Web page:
Kusumgar, Sheela; Agrawal, D. P.; Bhandari, Narendra; Deshpande, R. D.; Raina, Alok; Sharma, Chhemendra; Yadava, M. G. (Department of Geosciences, The University of Arizona, 1992-01-01)
      We have measured 14C, 210Pb and 137Cs profiles in two representative cores from Manasbal Lake, Kashmir, India. The sedimentation rate derived from 210Pb and 137Cs in the upper part of the core is in the range of 3.4 to 5.5 mm yr-1. In contrast, 14C ages show an inversion at depths >20 cm. These results are attributed to the erosion of the ubiquitous 10-20-m-thick loess mantle, based on the similarity of 14C ages of the inversion layer in the sediments and the paleosols present in the catchment area. Frequency-dependent mineral magnetic susceptibility (Xfd), carbon to nitrogen ratios and pigment concentrations in the profile show a significant amount of allochthonous component in the lake deposits and support the conclusion that the 14C dates do not reflect the chronology of the in-situ lake sedimentation but episodic deposition of the surrounding loess. Thus, 14C serves as a useful tracer to understand source components of the sediments.
    • Mass Spectrometric 14C and U-Th Measurements in Coral

      Burr, G. S.; Edwards, R. L.; Donahue, D. J.; Druffel, E. R. M.; Taylor, F. W. (Department of Geosciences, The University of Arizona, 1992-01-01)
      We discuss U-Th and 14C measurements in coral. Samples with U-Th dates in excess of 50 ka BP were chosen for study. Some bulk samples from this group have measurable 14C dates, which range from 30 ka to 43 ka BP. These can be explained by 0.5-2.5% contamination by modern carbon. This small amount of contamination can produce significant offsets in 14C dates of coral samples older than -10 ka. It may be undetectable in X-ray powder diffraction patterns. We describe a sample pretreatment that removes the modern carbon by selective dissolution and produces accurate 14C dates.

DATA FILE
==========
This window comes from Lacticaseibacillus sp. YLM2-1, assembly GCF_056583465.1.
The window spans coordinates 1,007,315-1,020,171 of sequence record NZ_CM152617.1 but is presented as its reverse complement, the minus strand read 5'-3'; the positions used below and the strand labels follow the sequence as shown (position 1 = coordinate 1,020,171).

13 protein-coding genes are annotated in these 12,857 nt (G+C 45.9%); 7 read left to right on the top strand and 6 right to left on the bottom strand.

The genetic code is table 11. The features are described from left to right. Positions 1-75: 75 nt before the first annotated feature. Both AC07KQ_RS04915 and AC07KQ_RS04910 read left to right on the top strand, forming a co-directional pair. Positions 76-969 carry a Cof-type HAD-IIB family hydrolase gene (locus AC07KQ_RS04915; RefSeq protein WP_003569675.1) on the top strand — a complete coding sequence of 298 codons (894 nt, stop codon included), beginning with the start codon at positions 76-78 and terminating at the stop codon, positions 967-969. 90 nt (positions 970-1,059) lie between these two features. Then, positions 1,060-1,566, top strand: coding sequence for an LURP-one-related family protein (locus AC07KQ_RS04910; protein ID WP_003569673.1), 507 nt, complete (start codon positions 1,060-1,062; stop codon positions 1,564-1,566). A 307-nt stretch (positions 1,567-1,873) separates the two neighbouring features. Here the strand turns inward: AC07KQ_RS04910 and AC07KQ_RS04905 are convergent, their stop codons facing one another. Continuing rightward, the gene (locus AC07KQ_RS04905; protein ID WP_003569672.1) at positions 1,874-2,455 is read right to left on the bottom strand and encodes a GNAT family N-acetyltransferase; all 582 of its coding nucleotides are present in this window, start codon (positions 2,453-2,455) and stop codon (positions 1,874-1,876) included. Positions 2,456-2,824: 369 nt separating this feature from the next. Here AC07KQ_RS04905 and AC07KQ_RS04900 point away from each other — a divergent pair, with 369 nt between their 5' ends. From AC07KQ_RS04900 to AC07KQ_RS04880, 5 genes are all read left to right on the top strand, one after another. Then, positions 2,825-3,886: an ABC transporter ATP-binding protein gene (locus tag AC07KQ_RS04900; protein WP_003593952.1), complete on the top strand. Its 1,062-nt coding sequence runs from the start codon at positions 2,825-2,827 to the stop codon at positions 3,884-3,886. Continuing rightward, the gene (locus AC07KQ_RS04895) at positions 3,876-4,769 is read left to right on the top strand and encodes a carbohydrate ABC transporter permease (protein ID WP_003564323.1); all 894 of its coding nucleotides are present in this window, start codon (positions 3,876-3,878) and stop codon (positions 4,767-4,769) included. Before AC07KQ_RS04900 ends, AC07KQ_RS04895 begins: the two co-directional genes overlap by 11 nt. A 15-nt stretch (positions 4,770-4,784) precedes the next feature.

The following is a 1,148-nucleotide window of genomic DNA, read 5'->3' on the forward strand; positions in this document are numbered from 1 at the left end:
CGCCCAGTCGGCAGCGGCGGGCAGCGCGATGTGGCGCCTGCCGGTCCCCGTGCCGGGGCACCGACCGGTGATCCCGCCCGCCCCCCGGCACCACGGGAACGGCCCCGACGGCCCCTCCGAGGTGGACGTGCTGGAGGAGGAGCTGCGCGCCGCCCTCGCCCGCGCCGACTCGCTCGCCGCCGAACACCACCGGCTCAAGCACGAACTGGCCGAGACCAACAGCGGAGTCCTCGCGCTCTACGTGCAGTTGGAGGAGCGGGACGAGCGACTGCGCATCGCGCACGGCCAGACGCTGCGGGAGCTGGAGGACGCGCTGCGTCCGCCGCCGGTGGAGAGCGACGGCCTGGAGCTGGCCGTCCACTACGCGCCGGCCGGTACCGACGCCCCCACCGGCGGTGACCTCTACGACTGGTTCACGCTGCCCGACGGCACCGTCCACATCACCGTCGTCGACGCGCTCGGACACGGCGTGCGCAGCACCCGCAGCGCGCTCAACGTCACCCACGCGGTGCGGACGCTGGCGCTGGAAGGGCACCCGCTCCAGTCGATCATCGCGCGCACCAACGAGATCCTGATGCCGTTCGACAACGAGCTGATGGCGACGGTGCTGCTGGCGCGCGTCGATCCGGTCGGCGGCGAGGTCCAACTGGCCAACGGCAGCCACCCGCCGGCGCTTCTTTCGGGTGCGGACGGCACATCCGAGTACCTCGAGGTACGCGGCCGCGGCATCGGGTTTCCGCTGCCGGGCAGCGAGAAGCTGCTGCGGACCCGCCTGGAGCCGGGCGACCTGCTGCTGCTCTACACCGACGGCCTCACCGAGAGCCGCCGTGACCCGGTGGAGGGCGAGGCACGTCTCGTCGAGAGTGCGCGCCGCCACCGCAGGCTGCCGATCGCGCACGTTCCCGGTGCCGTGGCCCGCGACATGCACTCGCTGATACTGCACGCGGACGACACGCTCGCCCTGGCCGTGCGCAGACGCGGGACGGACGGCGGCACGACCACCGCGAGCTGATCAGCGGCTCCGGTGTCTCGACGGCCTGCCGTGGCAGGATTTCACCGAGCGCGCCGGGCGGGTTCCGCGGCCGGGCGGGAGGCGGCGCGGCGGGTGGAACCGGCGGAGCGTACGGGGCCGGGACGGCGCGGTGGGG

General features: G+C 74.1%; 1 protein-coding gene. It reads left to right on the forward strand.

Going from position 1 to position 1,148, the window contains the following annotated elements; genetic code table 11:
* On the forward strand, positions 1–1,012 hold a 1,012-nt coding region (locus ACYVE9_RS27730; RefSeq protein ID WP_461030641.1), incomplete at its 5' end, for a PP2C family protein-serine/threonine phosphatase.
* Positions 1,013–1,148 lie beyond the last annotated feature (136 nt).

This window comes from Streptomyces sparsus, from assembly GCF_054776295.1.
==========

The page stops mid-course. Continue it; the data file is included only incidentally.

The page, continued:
• Measurement of 14C Concentrations of Stratospheric CO2 by Accelerator Mass Spectrometry

      Nakamura, Toshio; Nakazawa, Takakiyo; Nakai, Nobuyuki; Kitagawa, Hiroyuki; Honda, Hideyuki; Itoh, Tomozio; Machida, Toshinobu; Matsumoto, Eiji (Department of Geosciences, The University of Arizona, 1992-01-01)
      In order to measure the concentrations of anthropogenically influenced gases in the stratosphere, we have collected air samples from the lower stratosphere since 1985, by a balloon-borne cryogenic sampling method, developed at the Institute of Space and Astronautical Science (ISAS). Air samples of ~16 liters at STP were collected in the stratosphere at altitudes from 18.6 to 30.4 km, over the northeastern part of Japan (39.5 degrees N, 139-142 degrees E), on 1 September 1989. We conducted 14C analyses to study the vertical and horizontal air-mass movement in the stratosphere, and to investigate the air transport mechanism between troposphere and stratosphere. Carbon dioxide (containing a few mg carbon) was separated cryogenically from the air samples, and the 14C concentration of the CO2 was measured by a Tandetron accelerator mass spectrometer, using Fe-graphite targets prepared by reducing CO2 on Fe-powder with hydrogen in a Vycor tube at 650 degrees C. The 14C concentrations, expressed as Delta-14C, of CO2 were 267-309 per mil at altitudes of 21-30 km, and 134 per mil at 19-20 km. The Delta-14C values at 21-30 km were higher than those of the current tropospheric CO2, of around 80-200 per mil. The observed 14C concentrations, higher in the stratosphere than the troposphere, seem to be explained by large bomb-produced 14C inventories and/or high 14C production by cosmic rays, as well as weak vertical mixing of air masses in the stratosphere.